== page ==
MARY KONSTANTOPOULOS | Ladies Who League | Edited extracts
SYDNEY - The countdown officially over, yesterday the 2017 Rugby League World Cup began.
Whilst the Kangaroos and England, who played last night with a hard fought win for Australia, are expected to be two of the strongest teams taking part in the tournament, it has been 45 years since the Paul Barriere Trophy was last claimed by England and England failed to qualify for the last three tournament finals.
The English national team will be looking to change that in 2017.
Whilst there may be plenty of anticipation ahead of the opening clash of the tournament, if you have been following the media you will know that the build-up to this particular Rugby League World Cup has had plenty of interesting storylines.
Here are some of the reasons I've looking forward to this year's tournament and why, for the first time ever, I'll be tuning in.
For the first time in history, the men's and women's World Cups will be contested side by side. This will culminate in a double-header final to be played at Suncorp Stadium on Saturday 2 December.
This Rugby League World Cup is really the grand finale for what has been a ground-breaking year for women in league. And hopefully it will also be remembered as a year that the Jillaroos win the World Cup.
While this World Cup will be significant for Australian women's rugby league we can't forget about the other countries coming over to participate in the tournament.
Mark my words, one of the stories of this year's World Cup will be the Papua New Guinea Orchids.
You may already know that rugby league is Papua New Guinea's national sport. But it's not just their national sport, it is their national obsession.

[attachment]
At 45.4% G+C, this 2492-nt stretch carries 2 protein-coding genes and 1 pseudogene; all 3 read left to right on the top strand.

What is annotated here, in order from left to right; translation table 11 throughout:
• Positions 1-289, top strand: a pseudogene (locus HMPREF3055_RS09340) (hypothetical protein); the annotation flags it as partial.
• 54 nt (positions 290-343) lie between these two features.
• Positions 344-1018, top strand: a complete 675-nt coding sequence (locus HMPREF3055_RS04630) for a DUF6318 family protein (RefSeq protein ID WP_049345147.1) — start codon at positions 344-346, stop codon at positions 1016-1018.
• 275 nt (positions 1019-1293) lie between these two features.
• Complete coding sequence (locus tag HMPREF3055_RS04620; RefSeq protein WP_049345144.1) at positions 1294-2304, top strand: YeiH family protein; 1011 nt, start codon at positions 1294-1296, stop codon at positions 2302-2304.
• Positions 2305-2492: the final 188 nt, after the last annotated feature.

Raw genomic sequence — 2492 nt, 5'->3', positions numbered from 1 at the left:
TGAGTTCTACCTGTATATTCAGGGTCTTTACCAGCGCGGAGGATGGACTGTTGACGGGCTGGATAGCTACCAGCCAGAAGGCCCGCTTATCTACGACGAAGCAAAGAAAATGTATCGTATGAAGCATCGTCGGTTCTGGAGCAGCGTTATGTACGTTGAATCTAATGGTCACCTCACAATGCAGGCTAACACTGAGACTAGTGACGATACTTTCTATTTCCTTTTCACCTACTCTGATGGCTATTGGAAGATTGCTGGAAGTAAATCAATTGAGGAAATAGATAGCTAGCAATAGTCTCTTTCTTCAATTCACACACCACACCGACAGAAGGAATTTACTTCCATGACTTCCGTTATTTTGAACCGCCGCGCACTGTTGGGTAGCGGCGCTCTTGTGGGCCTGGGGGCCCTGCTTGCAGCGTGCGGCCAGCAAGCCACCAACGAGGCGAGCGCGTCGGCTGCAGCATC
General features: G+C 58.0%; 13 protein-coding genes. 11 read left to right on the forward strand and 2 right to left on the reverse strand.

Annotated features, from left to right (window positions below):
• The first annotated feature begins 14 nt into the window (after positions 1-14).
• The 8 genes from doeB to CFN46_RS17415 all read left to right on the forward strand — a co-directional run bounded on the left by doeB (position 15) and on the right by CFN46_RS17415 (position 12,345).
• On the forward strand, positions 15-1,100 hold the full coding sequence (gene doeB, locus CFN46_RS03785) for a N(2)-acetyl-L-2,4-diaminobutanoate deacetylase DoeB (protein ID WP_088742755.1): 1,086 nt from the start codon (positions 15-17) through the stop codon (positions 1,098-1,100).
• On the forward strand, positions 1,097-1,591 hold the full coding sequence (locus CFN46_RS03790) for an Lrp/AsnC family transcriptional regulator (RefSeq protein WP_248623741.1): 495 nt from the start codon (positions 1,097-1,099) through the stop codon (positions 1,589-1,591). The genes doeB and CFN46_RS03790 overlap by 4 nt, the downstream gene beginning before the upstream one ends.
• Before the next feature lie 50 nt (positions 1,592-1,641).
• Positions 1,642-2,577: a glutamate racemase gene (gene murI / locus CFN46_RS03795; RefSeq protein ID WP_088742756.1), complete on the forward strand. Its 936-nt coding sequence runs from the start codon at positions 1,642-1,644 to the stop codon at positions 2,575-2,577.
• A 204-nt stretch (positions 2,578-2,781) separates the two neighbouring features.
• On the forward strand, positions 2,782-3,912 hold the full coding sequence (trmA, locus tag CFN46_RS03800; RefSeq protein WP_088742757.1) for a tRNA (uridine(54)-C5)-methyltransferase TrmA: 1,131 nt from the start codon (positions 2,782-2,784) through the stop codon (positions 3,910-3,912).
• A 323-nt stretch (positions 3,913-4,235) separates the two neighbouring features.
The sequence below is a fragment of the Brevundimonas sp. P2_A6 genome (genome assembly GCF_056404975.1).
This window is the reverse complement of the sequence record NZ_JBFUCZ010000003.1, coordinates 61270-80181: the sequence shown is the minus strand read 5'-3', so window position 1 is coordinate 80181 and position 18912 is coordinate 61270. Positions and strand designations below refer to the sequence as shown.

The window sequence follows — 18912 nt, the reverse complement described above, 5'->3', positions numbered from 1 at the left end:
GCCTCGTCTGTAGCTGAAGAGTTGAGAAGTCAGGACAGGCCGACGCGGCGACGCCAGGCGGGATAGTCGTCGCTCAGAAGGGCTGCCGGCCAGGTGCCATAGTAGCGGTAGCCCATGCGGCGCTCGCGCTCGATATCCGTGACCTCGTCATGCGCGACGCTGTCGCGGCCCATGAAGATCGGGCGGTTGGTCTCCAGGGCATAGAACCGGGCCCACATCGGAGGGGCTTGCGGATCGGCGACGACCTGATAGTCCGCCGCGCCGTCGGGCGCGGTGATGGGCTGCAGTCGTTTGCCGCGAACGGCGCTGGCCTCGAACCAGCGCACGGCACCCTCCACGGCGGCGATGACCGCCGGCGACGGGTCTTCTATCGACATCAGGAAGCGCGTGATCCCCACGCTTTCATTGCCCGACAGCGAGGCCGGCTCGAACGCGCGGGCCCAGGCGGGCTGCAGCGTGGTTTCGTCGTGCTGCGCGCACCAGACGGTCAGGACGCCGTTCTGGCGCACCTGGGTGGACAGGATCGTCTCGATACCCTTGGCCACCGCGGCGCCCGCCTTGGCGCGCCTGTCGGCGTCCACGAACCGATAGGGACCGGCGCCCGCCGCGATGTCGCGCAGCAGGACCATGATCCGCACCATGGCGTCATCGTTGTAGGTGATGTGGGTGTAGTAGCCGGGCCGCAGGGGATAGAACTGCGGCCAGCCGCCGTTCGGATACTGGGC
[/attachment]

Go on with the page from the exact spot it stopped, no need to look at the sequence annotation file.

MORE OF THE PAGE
While women may have been playing rugby league in Papua New Guinea for many years in their local communities, this Rugby League World Cup will be the first time Papua New Guinea will field a women's team.
It is also the first time the women's World Cup will be televised in Papua New Guinea and give people in that country the opportunity to connect women with rugby league in a meaningful way.
Whilst gender-based violence is still a problem in Australia, it is nothing compared to the violence and inequality that occurs in Papua New Guinea.
To see women being strong, physical, confident and participating in what is that country's national obsession will be fundamentally important in changing the gender conversation in Papua New Guinea – and that really is the true power of sport.
Leading into this World Cup, plenty of fans may have predicted that it would be an Australian Kangaroos v New Zealand Kiwis final in the men's.
That was before a number of players decided to represent their country of origin.
Suddenly things got interesting and in particular some of the teams from the Pacific Islands are looking extremely strong.
I can't wait to see Mitch Moses and Tim Mannah run out for Lebanon. Or Herman Ese'ese, Ricky Leutele, Josh Papalii and Young Tonumaipea represent Samoa. The combination of Andrew Fifita and Jason Taumololo for Tonga will be something to behold. And who knew that Nathan Brown had an Italian background?
There will also plenty of familiar faces in the Fijian team including Kane Evans, Jarryd Hayne, Eloni Vunakece and Ashton and Korbin Sims. And all eyes will be on Papua New Guinea to see what some of their players learnt after the PNG Hunters lost to the Penrith Panthers in the Intrust Super Cup Grand Final earlier this month.
As a country so dominant in rugby league, Australia has a responsibility to help grow the game internationally, particularly among our Pacific neighbours where an increasing number of our first-grade footballers are coming from.
I hope that this World Cup signals the beginning of a journey which will see international rugby league celebrated and anticipated in the same way that State of Origin is.
Good luck to all teams participating in the Rugby League World Cup this year – I can't wait to begin cheering on the Australian Kangaroos and the Australian Jillaroos.